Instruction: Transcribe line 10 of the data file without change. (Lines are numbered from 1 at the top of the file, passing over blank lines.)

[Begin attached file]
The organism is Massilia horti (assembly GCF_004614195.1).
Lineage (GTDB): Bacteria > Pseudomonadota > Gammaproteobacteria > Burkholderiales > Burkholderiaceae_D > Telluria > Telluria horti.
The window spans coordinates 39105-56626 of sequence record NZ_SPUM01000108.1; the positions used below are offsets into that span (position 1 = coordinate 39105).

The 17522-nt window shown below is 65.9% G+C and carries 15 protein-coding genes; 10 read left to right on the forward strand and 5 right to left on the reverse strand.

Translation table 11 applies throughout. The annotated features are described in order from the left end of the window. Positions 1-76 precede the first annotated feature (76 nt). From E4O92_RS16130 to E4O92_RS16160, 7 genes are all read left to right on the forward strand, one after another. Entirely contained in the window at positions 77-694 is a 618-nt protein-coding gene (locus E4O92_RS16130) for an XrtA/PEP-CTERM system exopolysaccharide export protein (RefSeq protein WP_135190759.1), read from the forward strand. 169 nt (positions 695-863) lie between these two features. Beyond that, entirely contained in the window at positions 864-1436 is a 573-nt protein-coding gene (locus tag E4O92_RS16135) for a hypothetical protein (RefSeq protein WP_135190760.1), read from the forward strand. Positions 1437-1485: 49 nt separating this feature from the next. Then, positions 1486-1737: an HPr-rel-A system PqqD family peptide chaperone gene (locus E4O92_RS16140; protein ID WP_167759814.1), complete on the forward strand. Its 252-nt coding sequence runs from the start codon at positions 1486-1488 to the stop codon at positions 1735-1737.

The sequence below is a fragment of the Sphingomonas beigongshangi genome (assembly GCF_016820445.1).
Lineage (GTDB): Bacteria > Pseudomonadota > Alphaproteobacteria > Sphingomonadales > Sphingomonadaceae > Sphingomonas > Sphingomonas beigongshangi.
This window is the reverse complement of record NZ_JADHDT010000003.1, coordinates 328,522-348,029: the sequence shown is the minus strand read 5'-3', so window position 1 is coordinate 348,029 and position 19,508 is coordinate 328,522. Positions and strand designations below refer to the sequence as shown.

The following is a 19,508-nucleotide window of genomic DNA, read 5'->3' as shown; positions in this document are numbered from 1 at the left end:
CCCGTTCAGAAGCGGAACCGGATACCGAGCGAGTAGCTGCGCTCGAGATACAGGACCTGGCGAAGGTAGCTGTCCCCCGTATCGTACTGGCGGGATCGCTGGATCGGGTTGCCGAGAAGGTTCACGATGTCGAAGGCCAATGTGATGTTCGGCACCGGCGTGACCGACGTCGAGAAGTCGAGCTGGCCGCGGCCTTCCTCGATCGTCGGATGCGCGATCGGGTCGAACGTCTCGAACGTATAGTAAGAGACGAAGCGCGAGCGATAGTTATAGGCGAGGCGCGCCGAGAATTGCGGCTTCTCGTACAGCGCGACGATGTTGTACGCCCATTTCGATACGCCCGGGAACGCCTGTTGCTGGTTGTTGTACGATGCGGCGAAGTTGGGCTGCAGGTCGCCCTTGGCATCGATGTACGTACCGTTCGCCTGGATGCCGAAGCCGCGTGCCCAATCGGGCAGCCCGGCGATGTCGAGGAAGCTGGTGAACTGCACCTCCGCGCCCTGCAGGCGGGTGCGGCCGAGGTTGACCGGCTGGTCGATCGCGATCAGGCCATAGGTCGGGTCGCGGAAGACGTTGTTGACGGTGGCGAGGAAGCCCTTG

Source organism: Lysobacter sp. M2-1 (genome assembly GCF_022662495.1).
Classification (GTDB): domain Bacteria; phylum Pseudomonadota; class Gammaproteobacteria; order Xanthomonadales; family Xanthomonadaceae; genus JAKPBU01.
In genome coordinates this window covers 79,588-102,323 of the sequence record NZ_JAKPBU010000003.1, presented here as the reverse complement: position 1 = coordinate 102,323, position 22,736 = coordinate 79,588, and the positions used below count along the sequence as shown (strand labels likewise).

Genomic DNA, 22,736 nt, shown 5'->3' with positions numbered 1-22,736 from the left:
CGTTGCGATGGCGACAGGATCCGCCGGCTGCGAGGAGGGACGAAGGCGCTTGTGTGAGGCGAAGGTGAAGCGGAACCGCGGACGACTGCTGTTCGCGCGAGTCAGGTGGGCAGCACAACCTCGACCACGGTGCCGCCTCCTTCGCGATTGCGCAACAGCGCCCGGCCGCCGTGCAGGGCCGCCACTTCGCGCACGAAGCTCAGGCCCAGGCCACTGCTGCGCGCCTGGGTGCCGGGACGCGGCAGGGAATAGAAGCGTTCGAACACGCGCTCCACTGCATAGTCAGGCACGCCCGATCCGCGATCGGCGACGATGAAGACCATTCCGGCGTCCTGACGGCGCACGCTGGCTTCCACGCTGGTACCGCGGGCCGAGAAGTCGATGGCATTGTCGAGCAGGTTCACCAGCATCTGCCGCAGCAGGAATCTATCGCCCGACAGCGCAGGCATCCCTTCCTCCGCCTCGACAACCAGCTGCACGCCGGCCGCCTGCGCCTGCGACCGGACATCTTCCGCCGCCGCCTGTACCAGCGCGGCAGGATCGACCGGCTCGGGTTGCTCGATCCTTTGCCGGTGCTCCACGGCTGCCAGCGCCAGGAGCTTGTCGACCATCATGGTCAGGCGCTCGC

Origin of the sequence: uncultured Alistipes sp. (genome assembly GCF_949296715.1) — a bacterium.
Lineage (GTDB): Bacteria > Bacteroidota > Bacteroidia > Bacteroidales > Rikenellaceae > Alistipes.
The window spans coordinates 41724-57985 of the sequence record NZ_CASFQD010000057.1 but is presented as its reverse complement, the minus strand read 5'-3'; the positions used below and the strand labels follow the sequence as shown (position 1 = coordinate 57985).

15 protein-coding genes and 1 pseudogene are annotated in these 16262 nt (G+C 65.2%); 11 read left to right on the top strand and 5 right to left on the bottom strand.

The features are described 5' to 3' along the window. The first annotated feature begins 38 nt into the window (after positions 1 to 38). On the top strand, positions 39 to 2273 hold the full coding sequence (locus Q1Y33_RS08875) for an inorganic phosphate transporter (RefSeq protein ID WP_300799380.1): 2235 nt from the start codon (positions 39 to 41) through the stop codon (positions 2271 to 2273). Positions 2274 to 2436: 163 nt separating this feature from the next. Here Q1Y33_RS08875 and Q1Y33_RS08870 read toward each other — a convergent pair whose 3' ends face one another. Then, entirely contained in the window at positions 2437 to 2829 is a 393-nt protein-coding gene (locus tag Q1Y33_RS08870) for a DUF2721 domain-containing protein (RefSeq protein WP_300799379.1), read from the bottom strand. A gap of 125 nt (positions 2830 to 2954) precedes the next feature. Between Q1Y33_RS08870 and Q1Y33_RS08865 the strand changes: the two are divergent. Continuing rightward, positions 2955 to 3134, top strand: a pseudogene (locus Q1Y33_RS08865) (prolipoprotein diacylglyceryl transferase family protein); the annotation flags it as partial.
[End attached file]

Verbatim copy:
CCCGTTCAGAAGCGGAACCGGATACCGAGCGAGTAGCTGCGCTCGAGATACAGGACCTGGCGAAGGTAGCTGTCCCCCGTATCGTACTGGCGGGATCGCTGGATCGGGTTGCCGAGAAGGTTCACGATGTCGAAGGCCAATGTGATGTTCGGCACCGGCGTGACCGACGTCGAGAAGTCGAGCTGGCCGCGGCCTTCCTCGATCGTCGGATGCGCGATCGGGTCGAACGTCTCGAACGTATAGTAAGAGACGAAGCGCGAGCGATAGTTATAGGCGAGGCGCGCCGAGAATTGCGGCTTCTCGTACAGCGCGACGATGTTGTACGCCCATTTCGATACGCCCGGGAACGCCTGTTGCTGGTTGTTGTACGATGCGGCGAAGTTGGGCTGCAGGTCGCCCTTGGCATCGATGTACGTACCGTTCGCCTGGATGCCGAAGCCGCGTGCCCAATCGGGCAGCCCGGCGATGTCGAGGAAGCTGGTGAACTGCACCTCCGCGCCCTGCAGGCGGGTGCGGCCGAGGTTGACCGGCTGGTCGATCGCGATCAGGCCATAGGTCGGGTCGCGGAAGACGTTGTTGACGGTGGCGAGGAAGCCCTTG